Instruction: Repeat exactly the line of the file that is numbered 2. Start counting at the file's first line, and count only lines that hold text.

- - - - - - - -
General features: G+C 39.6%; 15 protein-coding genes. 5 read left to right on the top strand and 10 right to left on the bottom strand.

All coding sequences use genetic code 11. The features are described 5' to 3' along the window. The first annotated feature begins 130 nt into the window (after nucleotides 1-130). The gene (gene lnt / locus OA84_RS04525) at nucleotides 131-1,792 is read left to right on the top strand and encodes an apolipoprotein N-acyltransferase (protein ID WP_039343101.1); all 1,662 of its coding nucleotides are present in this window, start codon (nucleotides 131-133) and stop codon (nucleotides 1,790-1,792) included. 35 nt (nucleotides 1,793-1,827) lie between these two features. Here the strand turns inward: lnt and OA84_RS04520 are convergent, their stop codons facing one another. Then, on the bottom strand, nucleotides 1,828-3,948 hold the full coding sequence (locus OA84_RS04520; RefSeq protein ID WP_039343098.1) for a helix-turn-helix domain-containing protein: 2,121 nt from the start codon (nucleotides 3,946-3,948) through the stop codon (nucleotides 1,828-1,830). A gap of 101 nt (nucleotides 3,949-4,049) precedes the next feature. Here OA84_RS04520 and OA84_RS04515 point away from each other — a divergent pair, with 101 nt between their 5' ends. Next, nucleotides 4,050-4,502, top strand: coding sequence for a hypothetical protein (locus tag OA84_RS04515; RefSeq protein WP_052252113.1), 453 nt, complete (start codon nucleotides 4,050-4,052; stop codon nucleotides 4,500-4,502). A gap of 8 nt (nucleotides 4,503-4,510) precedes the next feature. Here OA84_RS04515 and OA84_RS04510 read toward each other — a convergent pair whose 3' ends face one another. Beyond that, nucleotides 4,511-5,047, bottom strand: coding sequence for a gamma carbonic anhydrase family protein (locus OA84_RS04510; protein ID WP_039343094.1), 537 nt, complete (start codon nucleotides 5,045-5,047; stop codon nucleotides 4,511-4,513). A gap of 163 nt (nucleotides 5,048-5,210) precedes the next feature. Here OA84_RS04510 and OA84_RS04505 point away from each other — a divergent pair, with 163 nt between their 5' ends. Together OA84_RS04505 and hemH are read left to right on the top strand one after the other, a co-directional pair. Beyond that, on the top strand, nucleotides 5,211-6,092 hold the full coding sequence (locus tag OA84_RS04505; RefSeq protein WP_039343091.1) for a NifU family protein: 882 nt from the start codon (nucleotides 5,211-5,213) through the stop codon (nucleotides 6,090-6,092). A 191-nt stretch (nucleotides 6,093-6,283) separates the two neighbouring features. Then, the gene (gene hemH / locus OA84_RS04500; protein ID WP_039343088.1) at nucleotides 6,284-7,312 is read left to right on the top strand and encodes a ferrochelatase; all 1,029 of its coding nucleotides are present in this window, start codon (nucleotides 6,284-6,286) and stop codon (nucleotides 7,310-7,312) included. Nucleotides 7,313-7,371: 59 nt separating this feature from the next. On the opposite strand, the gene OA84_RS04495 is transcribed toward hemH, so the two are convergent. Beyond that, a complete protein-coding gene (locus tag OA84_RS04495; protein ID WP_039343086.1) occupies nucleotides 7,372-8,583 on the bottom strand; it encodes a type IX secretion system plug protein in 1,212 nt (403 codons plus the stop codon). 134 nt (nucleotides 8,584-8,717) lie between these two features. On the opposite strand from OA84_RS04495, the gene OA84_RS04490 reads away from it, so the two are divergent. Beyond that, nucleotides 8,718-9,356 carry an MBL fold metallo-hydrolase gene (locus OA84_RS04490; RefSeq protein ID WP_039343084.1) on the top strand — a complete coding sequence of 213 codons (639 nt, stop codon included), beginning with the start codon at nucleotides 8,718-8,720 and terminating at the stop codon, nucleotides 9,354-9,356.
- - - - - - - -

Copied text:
All coding sequences use genetic code 11. The features are described 5' to 3' along the window. The first annotated feature begins 130 nt into the window (after nucleotides 1-130). The gene (gene lnt / locus OA84_RS04525) at nucleotides 131-1,792 is read left to right on the top strand and encodes an apolipoprotein N-acyltransferase (protein ID WP_039343101.1); all 1,662 of its coding nucleotides are present in this window, start codon (nucleotides 131-133) and stop codon (nucleotides 1,790-1,792) included. 35 nt (nucleotides 1,793-1,827) lie between these two features. Here the strand turns inward: lnt and OA84_RS04520 are convergent, their stop codons facing one another. Then, on the bottom strand, nucleotides 1,828-3,948 hold the full coding sequence (locus OA84_RS04520; RefSeq protein ID WP_039343098.1) for a helix-turn-helix domain-containing protein: 2,121 nt from the start codon (nucleotides 3,946-3,948) through the stop codon (nucleotides 1,828-1,830). A gap of 101 nt (nucleotides 3,949-4,049) precedes the next feature. Here OA84_RS04520 and OA84_RS04515 point away from each other — a divergent pair, with 101 nt between their 5' ends. Next, nucleotides 4,050-4,502, top strand: coding sequence for a hypothetical protein (locus tag OA84_RS04515; RefSeq protein WP_052252113.1), 453 nt, complete (start codon nucleotides 4,050-4,052; stop codon nucleotides 4,500-4,502). A gap of 8 nt (nucleotides 4,503-4,510) precedes the next feature. Here OA84_RS04515 and OA84_RS04510 read toward each other — a convergent pair whose 3' ends face one another. Beyond that, nucleotides 4,511-5,047, bottom strand: coding sequence for a gamma carbonic anhydrase family protein (locus OA84_RS04510; protein ID WP_039343094.1), 537 nt, complete (start codon nucleotides 5,045-5,047; stop codon nucleotides 4,511-4,513). A gap of 163 nt (nucleotides 5,048-5,210) precedes the next feature. Here OA84_RS04510 and OA84_RS04505 point away from each other — a divergent pair, with 163 nt between their 5' ends. Together OA84_RS04505 and hemH are read left to right on the top strand one after the other, a co-directional pair. Beyond that, on the top strand, nucleotides 5,211-6,092 hold the full coding sequence (locus tag OA84_RS04505; RefSeq protein WP_039343091.1) for a NifU family protein: 882 nt from the start codon (nucleotides 5,211-5,213) through the stop codon (nucleotides 6,090-6,092). A 191-nt stretch (nucleotides 6,093-6,283) separates the two neighbouring features. Then, the gene (gene hemH / locus OA84_RS04500; protein ID WP_039343088.1) at nucleotides 6,284-7,312 is read left to right on the top strand and encodes a ferrochelatase; all 1,029 of its coding nucleotides are present in this window, start codon (nucleotides 6,284-6,286) and stop codon (nucleotides 7,310-7,312) included. Nucleotides 7,313-7,371: 59 nt separating this feature from the next. On the opposite strand, the gene OA84_RS04495 is transcribed toward hemH, so the two are convergent. Beyond that, a complete protein-coding gene (locus tag OA84_RS04495; protein ID WP_039343086.1) occupies nucleotides 7,372-8,583 on the bottom strand; it encodes a type IX secretion system plug protein in 1,212 nt (403 codons plus the stop codon). 134 nt (nucleotides 8,584-8,717) lie between these two features. On the opposite strand from OA84_RS04495, the gene OA84_RS04490 reads away from it, so the two are divergent. Beyond that, nucleotides 8,718-9,356 carry an MBL fold metallo-hydrolase gene (locus OA84_RS04490; RefSeq protein ID WP_039343084.1) on the top strand — a complete coding sequence of 213 codons (639 nt, stop codon included), beginning with the start codon at nucleotides 8,718-8,720 and terminating at the stop codon, nucleotides 9,354-9,356.